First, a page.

Can't rip CD tracks

I’m new to this “ripping” and “synching” of CD’s and have run into a problem.  I’m ripping audiobooks to put on my Sandisk Clip and I finally partially succeeded in synching my first book.  But I couldn’t rip one track on 3 different CD’s because of a small scratch in each one of them.  I tried to copy the CD onto my hard drive and then rip the copy, but it wouldn’t copy the defective tracks to my hard drive, either.  But if I play the book on the CD drive, the tracks are read without a hiccup.  How can I get around the problem of not being able to rip those tracks?

Any help would be appreciated.

When you “play” a CD, whether it be music or audiobook, your CD drive is spinning at waht I would call “normal” speed and can probably, thanks to over-sampling, etc. handle the scratch or defect on the CD itself.

But when you “rip” a CD, your drive is spinning at a very high rpm, hence the term “rip”. The laser inside is trying to copy all the information on the CD while it’s going around at the speed of light! It’s like counting the cars in the Indy 500. While they’re on the pace lap it’s easy, but wait till that green flag drops and Oh Boy, Look out! Now just try to count these same cars as they’re whizzing past your face at 190 mph! You’re going to miss some, or at least some of the details about each car.

You might try some different software (Winamp, Media Monkey, etc.), but I think if the CD(s) are actually scratched to this degree (and not just some schmutz on them) then you may be SOL [Something Outta Luck] :dizzy_face:


 

EDIT: If you can find some software to “record” directly from your CD drive while you’re playing it, then you could convert it (if necessary) to .mp3 format. I was just trying to get Audacity to do it, but couldn’t. I know I can make audio recordings with a microphone and save them and either .wav or .mp3 but I couldn’t figure out how to get it to record from the CD drive.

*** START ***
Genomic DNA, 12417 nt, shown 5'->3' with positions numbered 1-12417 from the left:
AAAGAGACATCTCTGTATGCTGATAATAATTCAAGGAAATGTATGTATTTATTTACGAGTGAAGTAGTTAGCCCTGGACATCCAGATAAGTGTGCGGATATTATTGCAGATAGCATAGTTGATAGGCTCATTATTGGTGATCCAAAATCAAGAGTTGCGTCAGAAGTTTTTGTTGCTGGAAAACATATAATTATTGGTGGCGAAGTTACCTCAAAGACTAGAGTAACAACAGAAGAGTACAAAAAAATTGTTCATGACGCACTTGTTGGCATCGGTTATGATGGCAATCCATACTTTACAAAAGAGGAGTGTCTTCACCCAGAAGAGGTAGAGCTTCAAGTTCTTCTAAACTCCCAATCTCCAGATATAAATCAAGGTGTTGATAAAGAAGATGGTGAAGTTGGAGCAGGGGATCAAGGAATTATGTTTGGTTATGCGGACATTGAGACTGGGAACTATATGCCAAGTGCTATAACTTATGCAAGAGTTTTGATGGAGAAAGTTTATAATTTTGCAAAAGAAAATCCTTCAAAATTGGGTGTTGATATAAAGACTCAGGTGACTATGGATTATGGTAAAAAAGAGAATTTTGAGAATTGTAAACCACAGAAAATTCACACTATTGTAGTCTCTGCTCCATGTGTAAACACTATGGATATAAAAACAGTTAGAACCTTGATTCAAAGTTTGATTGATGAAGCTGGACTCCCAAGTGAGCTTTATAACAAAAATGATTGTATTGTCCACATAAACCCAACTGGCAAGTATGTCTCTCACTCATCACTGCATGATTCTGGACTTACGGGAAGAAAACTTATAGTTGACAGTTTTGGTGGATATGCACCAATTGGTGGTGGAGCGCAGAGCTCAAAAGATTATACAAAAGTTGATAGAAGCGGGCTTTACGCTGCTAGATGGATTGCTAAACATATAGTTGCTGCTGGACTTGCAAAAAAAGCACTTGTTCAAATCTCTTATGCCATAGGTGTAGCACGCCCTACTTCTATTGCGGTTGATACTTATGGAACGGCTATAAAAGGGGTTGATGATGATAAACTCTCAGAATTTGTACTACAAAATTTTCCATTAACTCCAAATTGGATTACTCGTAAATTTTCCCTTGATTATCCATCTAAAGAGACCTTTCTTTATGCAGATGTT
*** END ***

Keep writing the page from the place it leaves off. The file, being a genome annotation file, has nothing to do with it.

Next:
Message Edited by Tapeworm on 08-01-2008 12:26 PM

Actually, when you are listening to the CD the player can come to some corrupted data, skip it, and do the best it can without it. And you may not even notice in the music. When you are ripping the CD, the drive tries to read it all and if it can’t, can enter into and endless loop.

Try Isobuster (www.isobuster.com). This software can handle better the reading of scratched CDs. And if you say you can ‘listen’ to the CD without problem, there is a good chance that it will work. It’s shareware (or trialware, I’m not sure) but the free features should be enough.

Good luck

I’ve found a program that you can use to rip, or in this case record (analog) the cd tracks and you can set it to automatically encode to wave,mp3,wma, or even ogg vorbis.  It’s called audiograbber, used to be shareware, now it’s freeware, and available at http://www.audiograbber.com-us.net/  To be frank, I’d never tried it until today, but just got through recording 2 tracks of an audiobook and it really works!  Be sure to choose “analog” under settings, and uncheck the “mute speakers while ripping” box.  It’s not the easiest interface, but once you’ve done a couple of tracks it should be no problem.  By the way, audiograbber will also tag the mp3 (or ogg or wma) using freedb.  For general ripping of non-scratched cds, I’ve been using and prefer CDex, another freeware available at http://cdexos.sourceforge.net/?q=download  , I use version 1.70 beta on my winxp mce2005 pc.  One really nice feature of CDex is that when it rips a cd you will know if there are any errors found during the rip, it actually counts them for you and lists them under “status”.  If no errors are encountered, the status simply shows “ok”.  My first mp3 player was a Rio 600 back in 1999, $100 for 64mb of memory, and it was about the size of a deck of cards, we’ve come a long way since then, huh?  Good luck with the rip.